Joseph Iannuzzi

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Joseph Iannuzzi, also known as "Joe Dogs" and "Joe Diner" (born 1931 Port Chester, New York), was a Gambino crime family associate and turncoat whose co-operation influenced events surrounding the late 1985 assassination of Gambino boss Paul Castellano and played an indirect, but valuable role in the 1985 Mafia Commission Trial. He is the author of The Mafia Cookbook,[1] Cooking on the Lam,[2] and Autobiography: JOE DOGS THE LIFE & CRIMES OF A MOBSTER, Simon & Schuster, 1993. ISBN 0-671-79752-2 </ref>

Contents

Early years

Joseph Iannuzzi II is the son of a prominent Westchester County bookmaker and policy numbers racket. Sr. Joe, was born in this Country but his Parents were originally from Palermo Sicily. Joseph Iannuzzi is the first cousin of restaurateur, Oswaldo (Ozzie) Carpanzano who owned a fine Italian Restaurant called Alfredo's in Boynton Beach, Florida. At the young age of 4 or 5, Joe Jr's father, Joe Sr. would take him along to make his collections for the numbers game, horse & sports bets. Joe's father had many prominent bettors. Some of them included: Jack Benney, Eddie Anderson who co-starred on the Jack Benny show. Joe Jr. met the famous Cowboy star Tom Mix and posed on his horse for a photograph that was taken by a professional photographer in 1935. Tom Mix would give Joe Jr. a silver dollar on almost every visit. Joe would also visit the Indian Reservation in Harrison, New York on a weekly basis. The Indians on the reservation would give Joe Jr. Indian Head Pennies.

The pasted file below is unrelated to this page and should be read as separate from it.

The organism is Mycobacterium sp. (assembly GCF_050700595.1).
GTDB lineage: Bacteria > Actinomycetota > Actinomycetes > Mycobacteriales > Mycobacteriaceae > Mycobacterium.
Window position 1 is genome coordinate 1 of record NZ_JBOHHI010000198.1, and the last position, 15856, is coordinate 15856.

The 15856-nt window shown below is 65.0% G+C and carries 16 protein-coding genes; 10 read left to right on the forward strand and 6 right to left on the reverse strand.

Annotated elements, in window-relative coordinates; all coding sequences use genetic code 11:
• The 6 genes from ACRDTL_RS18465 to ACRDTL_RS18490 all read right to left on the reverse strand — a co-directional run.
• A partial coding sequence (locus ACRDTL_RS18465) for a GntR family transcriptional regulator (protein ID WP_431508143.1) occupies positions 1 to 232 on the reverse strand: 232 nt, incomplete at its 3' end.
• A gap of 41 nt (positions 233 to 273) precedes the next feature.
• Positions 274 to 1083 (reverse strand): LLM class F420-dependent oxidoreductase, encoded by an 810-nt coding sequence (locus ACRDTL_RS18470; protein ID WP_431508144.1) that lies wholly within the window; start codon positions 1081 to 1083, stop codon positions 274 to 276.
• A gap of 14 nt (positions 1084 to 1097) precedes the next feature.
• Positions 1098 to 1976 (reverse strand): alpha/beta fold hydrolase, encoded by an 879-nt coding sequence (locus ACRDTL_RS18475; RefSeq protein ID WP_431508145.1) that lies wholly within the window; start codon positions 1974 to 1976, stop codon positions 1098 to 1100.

Joe Dogs first arrest came at the young age of 14. He belonged to a gang called the Night Raiders. His cohorts were: Perkie DiLeo, Bob Slater, George Vigolotti, and others (FNLNU) which means: first name, last name, unknown. Joe's mother "Molly Iannuzzi, divorced Joe Sr. in 1945. She married a man of Irish decent named, Edward Muller. Joe Jr. and Eddie did not get along. Joe Jr. left home at 14 and hitch hiked to Hollywood, California where he painted mailboxes for the wealthy. He slept in parked cars and on park benches until he was found by a Police officer and picked up and flown home to New York where he was greeted by his Mother. She filed a missing persons report on Joe Jr. Joe stayed home for almost a year and then forged both of his Parents signatures on the U.S. Army application.

Military career

Joseph enlisted in the U.S. Army in September 1948 and served in the Korean War. It was tough for him as he had to learn discipline. He was interested in boxing and joined the boxing team to get out of doing K.P. and guard duty. While being involved in boxing, he became an exceptional good fighter that got him promoted to Corporal. This was at Fort Benning, Georgia. Joe was busted down to recruit again shortly after being promoted because he was caught forging his name on a boxing license in Columbus Georgia. The Military Police arrested Joe while he was boxing his third fight in the beginning of the Korean War in the month of June. Joe served in the Korean war and was wounded twice and was decorated for bravery and received two Purple hearts, after being wounded twice.. Joe was discharged honorably in October, 1951 after serving over three years in the Army. Once discharged, Joe resumed his criminal activities again.

Back on the Streets